Wind comfort should be assessed at the mean pedestrian level since the comfort criteria is correlated to the wind characteristics at the pedestrian height.
With the Pedestrian comfort map setting, the user can define the desired pedestrian height at which the wind comfort will be evaluated according to the different standard wind comfort criteria.
The setting can be found in the simulation tree as shown below:
Click on the ‘+’ button, as shown in Figure 1, to create a Pedestrian level. The user needs to specify two primary inputs: the average pedestrian height/level above the ground and the ground type.
Try not to select too many faces for the Pedestrian comfort map assignment. Although there is not a coded limitation regarding the number of faces, we advice not to select more than 100 faces due to the possible storage capacity issues.
Height Above Ground
Height above ground input should be defined by taking average pedestrian height into account. This value varies based on the region of simulation. Evaluating wind comfort outside a cafe where people are sitting or in a kids’ park will have a reduced height value. On the other hand, busy city streets will take up the actual height of an average pedestrian.
The height value can be specified in either meters or inches.
Ground reference can be either “absolute” (uses bottom of region of interest as reference) or “relative” (uses each assignment as reference) and elevates those by the height defined.
It uses the bottom of the wind tunnel as the reference height. Any value specified will be with respect to this height. The dimensions for the wind tunnel are defined under Advanced settings while setting up the Region of interest.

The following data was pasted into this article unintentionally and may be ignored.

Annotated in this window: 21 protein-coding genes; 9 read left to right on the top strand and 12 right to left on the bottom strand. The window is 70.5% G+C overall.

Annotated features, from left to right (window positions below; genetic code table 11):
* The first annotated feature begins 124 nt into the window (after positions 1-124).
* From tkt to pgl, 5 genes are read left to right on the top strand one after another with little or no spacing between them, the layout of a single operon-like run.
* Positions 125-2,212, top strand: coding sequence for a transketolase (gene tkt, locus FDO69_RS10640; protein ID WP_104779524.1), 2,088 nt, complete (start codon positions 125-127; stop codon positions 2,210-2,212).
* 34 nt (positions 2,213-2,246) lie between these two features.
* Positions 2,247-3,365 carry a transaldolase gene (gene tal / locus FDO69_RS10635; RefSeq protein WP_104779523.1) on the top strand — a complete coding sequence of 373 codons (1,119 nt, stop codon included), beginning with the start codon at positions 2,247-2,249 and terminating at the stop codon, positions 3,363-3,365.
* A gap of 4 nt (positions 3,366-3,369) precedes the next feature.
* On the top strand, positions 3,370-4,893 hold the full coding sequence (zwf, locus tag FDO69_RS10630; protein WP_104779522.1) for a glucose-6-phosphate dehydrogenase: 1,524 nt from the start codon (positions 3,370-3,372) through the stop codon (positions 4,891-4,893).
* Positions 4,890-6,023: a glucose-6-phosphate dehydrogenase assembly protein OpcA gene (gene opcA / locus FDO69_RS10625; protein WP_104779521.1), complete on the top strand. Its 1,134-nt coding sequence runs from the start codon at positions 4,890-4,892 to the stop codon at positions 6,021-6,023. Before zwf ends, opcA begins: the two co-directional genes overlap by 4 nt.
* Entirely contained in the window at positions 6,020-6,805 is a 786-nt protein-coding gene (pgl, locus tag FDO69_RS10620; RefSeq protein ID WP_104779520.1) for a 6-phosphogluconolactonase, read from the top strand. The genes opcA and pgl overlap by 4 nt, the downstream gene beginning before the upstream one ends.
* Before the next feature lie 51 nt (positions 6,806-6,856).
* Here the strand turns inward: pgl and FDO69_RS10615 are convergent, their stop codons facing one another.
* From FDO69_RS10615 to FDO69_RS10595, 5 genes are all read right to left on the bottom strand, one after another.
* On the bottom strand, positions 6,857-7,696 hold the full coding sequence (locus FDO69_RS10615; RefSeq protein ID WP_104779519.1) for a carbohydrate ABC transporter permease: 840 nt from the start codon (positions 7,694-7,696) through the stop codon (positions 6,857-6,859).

Pedestrians can be located at different elevations. In such cases users can select multiple surfaces for the comfort criterion evaluation. The height in this case will be with respect to those selected surfaces.
A schematic of both absolute and relative height references is shown in Figure 2.
Figure 3 is an actual snap from the SimScale Workbench showing the wind comfort criteria at different levels: absolute and relative.
Creating Multiple Maps
It is possible to create more than one Pedestrian comfort map within the same setup. This can be useful if one needs to categorize the comfort results based on different absolute and relative heights or faces selected according to different regions of the CAD model.
Wind Comfort Criterion
The wind comfort is evaluated only over the region of interest defined by a cylinder around the main building/s. Everything outside of it is cut off for the result export.
User can view the results with respect to the following wind comfort criteria:
Lawson LDDC Comfort
Each criterion consists of a threshold value for the wind speed and a maximum allowable exceedance probability of the threshold value. Colors represent the scale of a comfort level with respect to the selected comfort criterion.
Each comfort criterion may lead to different conclusions about the comfort level. Users can quickly switch to a different criterion in order to evaluate as desired.
Did you know?
Interpreting the different wind comfort criteria is straightforward. Taking the Davenport criterion, for example:
– Sitting Long: the velocities exceed 3.6 m/s less than 1.5% of the time
– Sitting Short: the wind speed exceeds 5.3 m/s less than 1.5% of the time
– Walking Leisurely: velocities higher than 7.6 m/s are observed less than 1.5% of the time
– Walking Fast: velocities higher than 9.8 m/s are experienced less than 1.5% of the time
– Uncomfortable: a wind speed of 9.8 m/s is surpassed 1.5% or more of the time
– Finally, a region is considered to be Dangerous when the wind speed reaches 15.1 m/s at a frequency of at least 0.01%
The interpretation of the other comfort criteria categories follows the same logic as above. However, they typically have different thresholds and different category nomenclatures, as shown below:
Read more about wind comfort criteria in our dedicated blogs:
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